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10 Extraordinarily ‘Perfect’ Heists in History

Huge amounts of loot were taken. But in most cases, no one was ever convicted for the crimes.

Let’s face it, there are quite a few highly intelligent criminals who made a mark in history. Of course, what’s amazing is that most of them managed to conceal their identities.

These perps had been able to methodically plan and cleverly execute their heists that afterwards, the authorities couldn’t link an evidence (or find one) to any suspect. Consequently, a number of huge, controversial crimes remain unsolved until now.

When all investigations remain futile and cases turn cold, the crooks know they have successfully pulled off a perfect crime.

Here are 10 of the most extraordinarily “perfect” heists in history.

#10. The 300 Million Yen Robbery

Source: Oddee

On December 10, 1968, a fake policeman driving a motorcycle pulled over a Nihon Shintaku Ginko Bank car to warn its driver and three passengers of an alleged bomb planted underneath their vehicle.

Since there had been previous bomb threats against the bank, the men stepped out and let the uniformed police officer inspect the company car.

A few moments later, the men saw smoke and flames coming from under the vehicle. It was, of course, staged by the fake police himself.

When the men ran for cover, the phoney patrolman jumped into the vehicle and drove away with at least 300 million Yen or $817,000, which was in its trunk.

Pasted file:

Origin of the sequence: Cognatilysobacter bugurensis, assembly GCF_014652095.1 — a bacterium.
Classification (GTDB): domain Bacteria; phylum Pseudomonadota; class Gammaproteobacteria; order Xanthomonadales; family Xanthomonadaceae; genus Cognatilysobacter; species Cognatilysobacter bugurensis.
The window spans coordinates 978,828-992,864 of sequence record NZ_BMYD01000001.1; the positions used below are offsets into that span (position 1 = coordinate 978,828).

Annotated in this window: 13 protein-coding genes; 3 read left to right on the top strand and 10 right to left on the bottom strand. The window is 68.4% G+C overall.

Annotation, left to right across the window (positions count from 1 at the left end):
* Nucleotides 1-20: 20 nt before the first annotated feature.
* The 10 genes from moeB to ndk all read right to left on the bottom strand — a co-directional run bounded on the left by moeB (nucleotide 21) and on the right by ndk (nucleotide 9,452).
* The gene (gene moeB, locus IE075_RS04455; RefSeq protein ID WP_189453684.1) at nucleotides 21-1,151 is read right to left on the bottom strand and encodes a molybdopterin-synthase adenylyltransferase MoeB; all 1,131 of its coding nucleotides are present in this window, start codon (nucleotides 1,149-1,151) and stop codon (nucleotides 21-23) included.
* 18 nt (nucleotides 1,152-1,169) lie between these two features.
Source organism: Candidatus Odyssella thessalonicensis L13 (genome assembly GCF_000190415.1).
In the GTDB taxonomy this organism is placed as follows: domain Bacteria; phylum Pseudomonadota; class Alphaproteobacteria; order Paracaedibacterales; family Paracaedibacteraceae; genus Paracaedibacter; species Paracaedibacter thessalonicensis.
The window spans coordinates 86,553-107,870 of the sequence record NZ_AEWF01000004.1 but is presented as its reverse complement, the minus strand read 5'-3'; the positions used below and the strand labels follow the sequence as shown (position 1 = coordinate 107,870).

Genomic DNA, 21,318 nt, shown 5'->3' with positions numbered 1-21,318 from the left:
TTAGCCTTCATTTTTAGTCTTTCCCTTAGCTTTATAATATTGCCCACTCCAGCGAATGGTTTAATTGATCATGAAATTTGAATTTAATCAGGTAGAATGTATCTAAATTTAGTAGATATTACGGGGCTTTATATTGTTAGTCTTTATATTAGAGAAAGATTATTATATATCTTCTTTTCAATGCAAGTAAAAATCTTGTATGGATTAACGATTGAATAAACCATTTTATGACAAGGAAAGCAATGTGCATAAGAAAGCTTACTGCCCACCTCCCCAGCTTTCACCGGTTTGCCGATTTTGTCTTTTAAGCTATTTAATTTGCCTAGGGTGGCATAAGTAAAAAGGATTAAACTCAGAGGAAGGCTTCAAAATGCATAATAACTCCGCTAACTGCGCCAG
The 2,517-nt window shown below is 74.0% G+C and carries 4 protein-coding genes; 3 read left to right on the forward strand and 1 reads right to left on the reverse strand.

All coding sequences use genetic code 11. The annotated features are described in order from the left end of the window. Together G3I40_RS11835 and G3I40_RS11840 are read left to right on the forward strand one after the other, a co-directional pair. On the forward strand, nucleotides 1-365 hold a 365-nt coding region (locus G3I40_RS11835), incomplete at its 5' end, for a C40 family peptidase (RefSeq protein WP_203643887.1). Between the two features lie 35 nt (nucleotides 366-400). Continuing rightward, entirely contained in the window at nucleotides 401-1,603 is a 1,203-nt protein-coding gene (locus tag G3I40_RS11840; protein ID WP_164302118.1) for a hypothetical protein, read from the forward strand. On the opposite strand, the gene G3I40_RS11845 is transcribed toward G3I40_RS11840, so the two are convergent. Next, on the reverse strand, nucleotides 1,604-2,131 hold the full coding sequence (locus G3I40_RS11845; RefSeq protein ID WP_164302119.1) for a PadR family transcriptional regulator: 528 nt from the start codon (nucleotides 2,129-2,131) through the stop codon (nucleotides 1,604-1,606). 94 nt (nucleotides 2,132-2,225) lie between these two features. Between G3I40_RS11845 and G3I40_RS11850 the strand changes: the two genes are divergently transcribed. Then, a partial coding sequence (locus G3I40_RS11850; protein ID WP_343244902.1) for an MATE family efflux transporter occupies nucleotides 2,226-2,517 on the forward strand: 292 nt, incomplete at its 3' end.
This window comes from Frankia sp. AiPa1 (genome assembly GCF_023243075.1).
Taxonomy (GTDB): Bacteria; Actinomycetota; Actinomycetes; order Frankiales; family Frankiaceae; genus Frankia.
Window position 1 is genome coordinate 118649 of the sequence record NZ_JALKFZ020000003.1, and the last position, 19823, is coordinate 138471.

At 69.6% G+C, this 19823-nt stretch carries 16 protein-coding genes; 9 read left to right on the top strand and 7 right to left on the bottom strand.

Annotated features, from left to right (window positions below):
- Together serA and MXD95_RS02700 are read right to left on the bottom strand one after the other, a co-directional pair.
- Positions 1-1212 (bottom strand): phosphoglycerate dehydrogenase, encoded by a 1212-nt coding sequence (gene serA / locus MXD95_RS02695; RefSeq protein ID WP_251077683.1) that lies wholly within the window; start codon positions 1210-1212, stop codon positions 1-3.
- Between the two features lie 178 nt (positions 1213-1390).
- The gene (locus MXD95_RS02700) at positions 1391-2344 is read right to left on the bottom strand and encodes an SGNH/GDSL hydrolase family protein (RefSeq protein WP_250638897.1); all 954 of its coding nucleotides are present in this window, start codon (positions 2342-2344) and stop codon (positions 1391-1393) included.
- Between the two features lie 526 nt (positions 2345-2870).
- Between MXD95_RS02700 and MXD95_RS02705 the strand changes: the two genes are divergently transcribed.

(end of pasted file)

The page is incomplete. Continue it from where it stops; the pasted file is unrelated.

Despite hundreds of pieces of evidence, more than a hundred thousand suspects and police investigations, the suspect was never caught. At that time, it was the single largest heist in the history of Japan.

#9. Dan “DB” Cooper—The World’s Most Famous Fugitive

Source: jalopnik

It was the 24th of November, 1971, the night before Thanksgiving. Dan Cooper, a six-foot-tall Caucasian went aboard a Boeing 727 aeroplane in Portland, OR that was bound for Seattle. Cooper looked rather decent in a suit and a raincoat. With a briefcase in his hand, he silently walked towards the back of the plane. He sat, donned a pair of dark sunglasses, calmly lit a cigarette, and ordered whiskey from the stewardess. Then, he handed her a note which read:


Cooper demanded $200,000 and four parachutes, which he wanted to be delivered to him in Seattle. In exchange he said he’d release 36 passengers as soon as the aircraft landed.

The swap transpired in the middle of the brightly-lit tarmac, and the passengers were released. However, DB still took the pilot, co-pilot, and a stewardess as hostages. As soon as they were sky-bound, he instructed the pilot to head for Mexico and to maintain an altitude of 10,000 feet. Shortly after the aircraft departed, about 25 miles North West of Portland, Cooper strapped on a parachute, released the plane’s aft stairs, and jumped off the plane.

No one knows for sure whether DB Cooper survived or not. Nine years later, nearly $6,000 of the money was found in bundles on a beach.